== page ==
How (I Think) You Build a Good Football Team

It seems like there is a recipe for a winning team that a lot of franchises are ignoring.

Let me preface this by saying I’m just another asshole who watches sports and thinks I somehow could manage a team. The good not useless part of my brain certainly knows I can’t, but even so, the idiot on my shoulder keeps whispering “you know better than the experienced millionaires who run franchises, if you were in charge you’d have a winning team” and I want to share those ridiculous whispers with you.

I’m watching the NFL this year, and it feels kind of apparent that there is a hierarchy of tools that create good teams, and a lack of prioritization of said tools creates bad teams. Here is what I believe based on what I’ve seen empirically to be the building blocks in order of importance.

1. Offensive Line
It gives every player on your offense a chance to reach their full potential. Need I say look at the Cowboys? QBs have more time to make decisions, backs have more holes to run through, and receivers have consistent opportunities to finish their routes. Hell, you even give your coach and OC the freedom to draw up a wider variety of more complex plays. Which brings me to…

2. Head Coach
A really tough call, had it at no. 1 originally, and here’s why it comes in so high. Football along with every other sport today are so much more nuanced and cerebral than they have been in the past. The trend of increased complexity has been both exponential and steady. Without a great playbook, it’s nearly impossible to be a great football team. That is pretty obvious.

3. Defensive Line
The inverse of #1. Give the other team less time and fewer holes. Any great QB or RB can turn average at best with lots of pressure. You can turn Tom Brady into Sam Bradford with a good enough pass rush.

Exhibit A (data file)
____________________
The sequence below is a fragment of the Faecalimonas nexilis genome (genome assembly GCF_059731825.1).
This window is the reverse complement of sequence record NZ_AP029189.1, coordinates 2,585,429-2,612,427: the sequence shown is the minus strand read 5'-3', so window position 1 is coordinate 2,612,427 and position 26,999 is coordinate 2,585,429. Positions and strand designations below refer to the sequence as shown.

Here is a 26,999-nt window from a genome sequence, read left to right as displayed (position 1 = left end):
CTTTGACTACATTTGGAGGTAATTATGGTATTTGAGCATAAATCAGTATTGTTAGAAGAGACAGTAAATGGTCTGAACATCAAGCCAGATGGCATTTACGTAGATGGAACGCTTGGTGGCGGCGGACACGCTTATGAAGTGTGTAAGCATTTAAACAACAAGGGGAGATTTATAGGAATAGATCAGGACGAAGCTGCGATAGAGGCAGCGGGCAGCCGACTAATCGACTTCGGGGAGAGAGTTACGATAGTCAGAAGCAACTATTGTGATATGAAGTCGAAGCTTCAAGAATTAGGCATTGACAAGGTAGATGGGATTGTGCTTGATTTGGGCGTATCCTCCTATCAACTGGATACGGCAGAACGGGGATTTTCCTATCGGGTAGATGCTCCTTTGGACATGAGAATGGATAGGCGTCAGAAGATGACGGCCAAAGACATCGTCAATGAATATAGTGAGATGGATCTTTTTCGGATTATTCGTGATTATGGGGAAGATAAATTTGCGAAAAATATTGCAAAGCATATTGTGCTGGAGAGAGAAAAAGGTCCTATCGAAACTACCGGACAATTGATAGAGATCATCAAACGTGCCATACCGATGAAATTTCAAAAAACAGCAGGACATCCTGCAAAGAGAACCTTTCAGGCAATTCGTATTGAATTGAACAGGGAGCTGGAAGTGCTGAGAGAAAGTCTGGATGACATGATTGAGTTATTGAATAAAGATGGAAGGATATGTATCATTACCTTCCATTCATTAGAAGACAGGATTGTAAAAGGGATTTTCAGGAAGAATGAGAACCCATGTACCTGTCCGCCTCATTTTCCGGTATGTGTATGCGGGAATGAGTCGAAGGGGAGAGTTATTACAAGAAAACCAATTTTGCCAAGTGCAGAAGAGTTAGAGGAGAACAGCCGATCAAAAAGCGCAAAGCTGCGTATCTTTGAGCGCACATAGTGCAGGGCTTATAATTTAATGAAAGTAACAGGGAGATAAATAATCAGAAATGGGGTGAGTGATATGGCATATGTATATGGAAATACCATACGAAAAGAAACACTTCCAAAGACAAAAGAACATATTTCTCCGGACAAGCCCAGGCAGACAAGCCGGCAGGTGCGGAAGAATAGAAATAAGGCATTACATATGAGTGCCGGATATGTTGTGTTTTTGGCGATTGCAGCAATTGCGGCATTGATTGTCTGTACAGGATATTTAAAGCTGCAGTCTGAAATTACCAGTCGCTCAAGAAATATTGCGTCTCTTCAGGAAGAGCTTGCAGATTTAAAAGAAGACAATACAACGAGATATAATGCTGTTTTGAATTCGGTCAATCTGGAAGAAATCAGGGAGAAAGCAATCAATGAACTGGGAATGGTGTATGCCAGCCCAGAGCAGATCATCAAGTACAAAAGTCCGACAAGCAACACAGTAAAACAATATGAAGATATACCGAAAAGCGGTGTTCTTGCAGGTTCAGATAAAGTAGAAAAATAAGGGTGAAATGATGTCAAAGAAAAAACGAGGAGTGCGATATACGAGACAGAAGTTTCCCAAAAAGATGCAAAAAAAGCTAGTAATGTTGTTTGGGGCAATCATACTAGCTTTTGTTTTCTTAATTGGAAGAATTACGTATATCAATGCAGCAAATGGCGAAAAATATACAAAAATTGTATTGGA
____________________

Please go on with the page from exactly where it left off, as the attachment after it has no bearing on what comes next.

4. Quarterback
Pretty obvious and most people would put this first. A QB that reads defenses well, makes good decisions and throws accurately is the single most terrifying thing in the eyes of a defensive coordinator. Sets the pace for your offense and ideally leads it emotionally as well.

5. Defensive Backs
If you have a Josh Norman or a Richard Sherman, you can frustrate quarterbacks and make receivers cry. Well, just the one but you get my point. A great secondary completely neutralizes WR-dependent teams.

If your team focuses on those five things in order before the glamorous running backs and receivers you’ve got the blueprint of a contender at worst and champion at best. Unfortunately, fans only want to see their teams pick up the glamor positions (notice, only one such position is in my top 5 top 5 top 5) and management must do so to appease them. Patience is hard to come by, but it’s necessary to go from good to great.

So, if you love your team, get excited about star right guards, crafty coaches and threatening D ends. If you can manage to wait on that running back, and he’ll play to his full potential.

 

 

 

Nick Buccola

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